I couldn't stop thinking about Trump and Knight this weekend as I read John Feinstein's compelling book about college basketball, "The Legends Club."

    Feinstein, one of America's best and most prolific sports journalists, writes about the three coaches who dominated the crazed North Carolina scene in the 1980s: the University of North Carolina's Dean Smith, Duke's Mike Krzyzewski and North Carolina State's Jim Valvano.

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Time for candidates to begin vetting running mates

    Weeks before Sen. Ted Cruz chose former business executive Carly Fiorina as his running mate in his desperate stop-Trump effort, the Bipartisan Policy Center, an eclectic group of political operatives experienced in making the choice, issued a 16-page report urging prospective presidential nominees to start early in vetting prospects.

    The report says the search should allow eight weeks for a thorough examination of the records and behavior of would-be veeps. The caution rightly recognizes that the choice is the first and most important decision a presidential nominee faces.

    Cruz one-upped this recommendation by selecting Fiorina well before getting the Republican presidential nomination himself, already an unlikely prospect. He also ignored the report's counsel that a prospective veep's qualifications to run the country should guide the choice, not political considerations to enhance one's nomination or election prospects.

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The TPP would let America, not China, lead the way on global trade

    Over the past six years, America's businesses have created more than 14 million new jobs. To keep this progress going, we need to pursue every avenue of economic growth. Today, some of our greatest economic opportunities abroad are in the Asia-Pacific region, which is on its way to becoming the most populous and lucrative market on the planet. Increasing trade in this area of the world would be a boon to American businesses and American workers, and it would give us a leg up on our economic competitors, including one we hear a lot about on the campaign trail these days: China.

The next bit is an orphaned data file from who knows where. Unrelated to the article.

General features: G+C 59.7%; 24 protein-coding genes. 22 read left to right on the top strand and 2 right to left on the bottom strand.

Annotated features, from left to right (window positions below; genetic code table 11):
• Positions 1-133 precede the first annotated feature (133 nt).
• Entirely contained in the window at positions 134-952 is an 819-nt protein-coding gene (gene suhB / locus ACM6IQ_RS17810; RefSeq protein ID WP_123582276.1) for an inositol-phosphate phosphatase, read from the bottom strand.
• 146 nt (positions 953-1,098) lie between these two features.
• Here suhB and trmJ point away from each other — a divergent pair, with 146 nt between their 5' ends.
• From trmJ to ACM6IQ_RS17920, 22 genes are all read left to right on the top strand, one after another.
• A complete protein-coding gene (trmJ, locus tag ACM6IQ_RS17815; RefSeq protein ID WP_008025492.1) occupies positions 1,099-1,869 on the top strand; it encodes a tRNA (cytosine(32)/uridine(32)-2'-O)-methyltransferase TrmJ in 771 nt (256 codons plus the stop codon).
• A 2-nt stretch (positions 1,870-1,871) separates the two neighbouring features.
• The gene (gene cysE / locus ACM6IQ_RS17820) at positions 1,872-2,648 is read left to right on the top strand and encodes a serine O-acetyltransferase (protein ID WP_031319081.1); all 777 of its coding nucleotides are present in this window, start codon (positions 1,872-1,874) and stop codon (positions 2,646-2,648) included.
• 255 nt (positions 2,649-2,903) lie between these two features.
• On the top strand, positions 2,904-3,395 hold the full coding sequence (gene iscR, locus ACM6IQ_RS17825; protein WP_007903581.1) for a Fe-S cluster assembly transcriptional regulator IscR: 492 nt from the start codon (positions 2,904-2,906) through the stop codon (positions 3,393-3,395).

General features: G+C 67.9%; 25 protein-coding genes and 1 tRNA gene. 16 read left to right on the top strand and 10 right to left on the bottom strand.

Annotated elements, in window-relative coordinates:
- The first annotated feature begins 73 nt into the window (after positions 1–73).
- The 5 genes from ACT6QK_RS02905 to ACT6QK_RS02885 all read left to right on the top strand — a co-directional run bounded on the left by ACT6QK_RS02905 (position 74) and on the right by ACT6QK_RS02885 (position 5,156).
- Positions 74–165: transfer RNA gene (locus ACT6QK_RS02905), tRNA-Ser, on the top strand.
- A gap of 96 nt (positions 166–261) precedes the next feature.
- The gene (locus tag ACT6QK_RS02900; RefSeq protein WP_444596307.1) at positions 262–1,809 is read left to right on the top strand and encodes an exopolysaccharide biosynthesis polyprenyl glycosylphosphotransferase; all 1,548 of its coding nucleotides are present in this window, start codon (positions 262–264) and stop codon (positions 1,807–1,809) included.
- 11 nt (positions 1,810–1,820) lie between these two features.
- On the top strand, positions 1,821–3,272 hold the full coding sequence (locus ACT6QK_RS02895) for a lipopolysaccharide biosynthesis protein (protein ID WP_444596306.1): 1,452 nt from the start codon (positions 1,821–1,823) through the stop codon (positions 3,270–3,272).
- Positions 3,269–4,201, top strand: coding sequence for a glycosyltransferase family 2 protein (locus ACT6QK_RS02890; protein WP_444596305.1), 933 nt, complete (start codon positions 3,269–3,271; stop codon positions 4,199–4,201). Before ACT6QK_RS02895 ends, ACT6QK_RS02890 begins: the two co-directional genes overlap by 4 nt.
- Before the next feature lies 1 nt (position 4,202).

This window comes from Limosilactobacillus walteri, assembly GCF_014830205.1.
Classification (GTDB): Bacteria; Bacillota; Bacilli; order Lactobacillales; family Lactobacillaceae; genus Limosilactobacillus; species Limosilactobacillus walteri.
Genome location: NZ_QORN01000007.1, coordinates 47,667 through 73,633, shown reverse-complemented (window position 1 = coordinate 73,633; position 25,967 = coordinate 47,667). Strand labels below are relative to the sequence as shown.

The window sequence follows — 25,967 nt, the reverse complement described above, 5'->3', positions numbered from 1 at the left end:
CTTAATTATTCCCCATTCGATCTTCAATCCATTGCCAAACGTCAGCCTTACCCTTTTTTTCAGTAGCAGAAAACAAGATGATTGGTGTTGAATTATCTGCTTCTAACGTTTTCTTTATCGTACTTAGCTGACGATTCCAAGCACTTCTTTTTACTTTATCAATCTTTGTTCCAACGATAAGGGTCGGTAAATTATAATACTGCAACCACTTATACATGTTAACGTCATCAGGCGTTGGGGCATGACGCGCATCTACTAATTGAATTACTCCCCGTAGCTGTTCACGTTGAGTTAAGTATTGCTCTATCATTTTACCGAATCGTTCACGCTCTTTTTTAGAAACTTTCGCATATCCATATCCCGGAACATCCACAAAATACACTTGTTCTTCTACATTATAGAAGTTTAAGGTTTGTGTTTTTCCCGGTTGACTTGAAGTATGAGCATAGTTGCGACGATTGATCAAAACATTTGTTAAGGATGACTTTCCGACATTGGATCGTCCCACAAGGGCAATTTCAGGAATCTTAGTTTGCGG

Of course, China's greatest economic opportunities also lie in its own neighborhood, which is why China is not wasting any time. As we speak, China is negotiating a trade deal that would carve up some of the fastest-growing markets in the world at our expense, putting American jobs, businesses and goods at risk.

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Marijuana laws — you've got to be joking

    Eeyore’s Birthday Party has come and gone in Austin again without scads of arrests. This is testament once again to the fact that our nation’s marijuana laws are silly.

    Not just silly. Sillier than your Aunt Vidalia on the wacky weed.

    If marijuana laws were serious, the nation’s jails this week would teem with newly incarcerated humanity. Oh, the humanity – and ambient smoke – since another 4/20, the day when millions of Americans annually flaunt the ever-absurdity of marijuana prohibition.

    We’re not sure why 4/20 became a day of peaceful pothead disobedience. Peaceful -- well, there’s an understatement.